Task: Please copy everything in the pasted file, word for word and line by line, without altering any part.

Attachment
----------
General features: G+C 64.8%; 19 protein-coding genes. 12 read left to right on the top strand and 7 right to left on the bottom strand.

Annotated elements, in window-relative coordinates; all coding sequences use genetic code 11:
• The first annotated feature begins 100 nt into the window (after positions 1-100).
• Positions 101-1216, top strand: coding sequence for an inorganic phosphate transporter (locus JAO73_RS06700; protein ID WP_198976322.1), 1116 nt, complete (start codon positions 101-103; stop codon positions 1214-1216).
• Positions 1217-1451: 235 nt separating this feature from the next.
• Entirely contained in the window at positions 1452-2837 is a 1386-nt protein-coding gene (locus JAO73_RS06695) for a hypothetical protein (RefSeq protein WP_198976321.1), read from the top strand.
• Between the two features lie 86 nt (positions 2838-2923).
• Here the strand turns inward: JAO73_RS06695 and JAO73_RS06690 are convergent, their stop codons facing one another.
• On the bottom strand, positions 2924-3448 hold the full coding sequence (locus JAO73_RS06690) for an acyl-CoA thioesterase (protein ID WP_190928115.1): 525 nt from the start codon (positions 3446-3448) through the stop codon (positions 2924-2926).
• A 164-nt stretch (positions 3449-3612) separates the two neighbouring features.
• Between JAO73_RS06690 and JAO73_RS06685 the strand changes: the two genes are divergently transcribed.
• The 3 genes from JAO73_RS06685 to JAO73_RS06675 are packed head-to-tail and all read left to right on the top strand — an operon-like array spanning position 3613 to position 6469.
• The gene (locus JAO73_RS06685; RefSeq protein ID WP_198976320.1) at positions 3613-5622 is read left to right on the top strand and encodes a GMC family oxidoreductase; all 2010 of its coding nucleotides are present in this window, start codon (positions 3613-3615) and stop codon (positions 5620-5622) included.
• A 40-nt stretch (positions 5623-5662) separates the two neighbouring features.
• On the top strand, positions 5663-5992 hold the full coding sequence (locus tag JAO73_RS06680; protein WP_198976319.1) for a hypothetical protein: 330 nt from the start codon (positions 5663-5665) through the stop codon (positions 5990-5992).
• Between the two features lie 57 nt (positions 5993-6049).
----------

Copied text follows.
General features: G+C 64.8%; 19 protein-coding genes. 12 read left to right on the top strand and 7 right to left on the bottom strand.

Annotated elements, in window-relative coordinates; all coding sequences use genetic code 11:
• The first annotated feature begins 100 nt into the window (after positions 1-100).
• Positions 101-1216, top strand: coding sequence for an inorganic phosphate transporter (locus JAO73_RS06700; protein ID WP_198976322.1), 1116 nt, complete (start codon positions 101-103; stop codon positions 1214-1216).
• Positions 1217-1451: 235 nt separating this feature from the next.
• Entirely contained in the window at positions 1452-2837 is a 1386-nt protein-coding gene (locus JAO73_RS06695) for a hypothetical protein (RefSeq protein WP_198976321.1), read from the top strand.
• Between the two features lie 86 nt (positions 2838-2923).
• Here the strand turns inward: JAO73_RS06695 and JAO73_RS06690 are convergent, their stop codons facing one another.
• On the bottom strand, positions 2924-3448 hold the full coding sequence (locus JAO73_RS06690) for an acyl-CoA thioesterase (protein ID WP_190928115.1): 525 nt from the start codon (positions 3446-3448) through the stop codon (positions 2924-2926).
• A 164-nt stretch (positions 3449-3612) separates the two neighbouring features.
• Between JAO73_RS06690 and JAO73_RS06685 the strand changes: the two genes are divergently transcribed.
• The 3 genes from JAO73_RS06685 to JAO73_RS06675 are packed head-to-tail and all read left to right on the top strand — an operon-like array spanning position 3613 to position 6469.
• The gene (locus JAO73_RS06685; RefSeq protein ID WP_198976320.1) at positions 3613-5622 is read left to right on the top strand and encodes a GMC family oxidoreductase; all 2010 of its coding nucleotides are present in this window, start codon (positions 3613-3615) and stop codon (positions 5620-5622) included.
• A 40-nt stretch (positions 5623-5662) separates the two neighbouring features.
• On the top strand, positions 5663-5992 hold the full coding sequence (locus tag JAO73_RS06680; protein WP_198976319.1) for a hypothetical protein: 330 nt from the start codon (positions 5663-5665) through the stop codon (positions 5990-5992).
• Between the two features lie 57 nt (positions 5993-6049).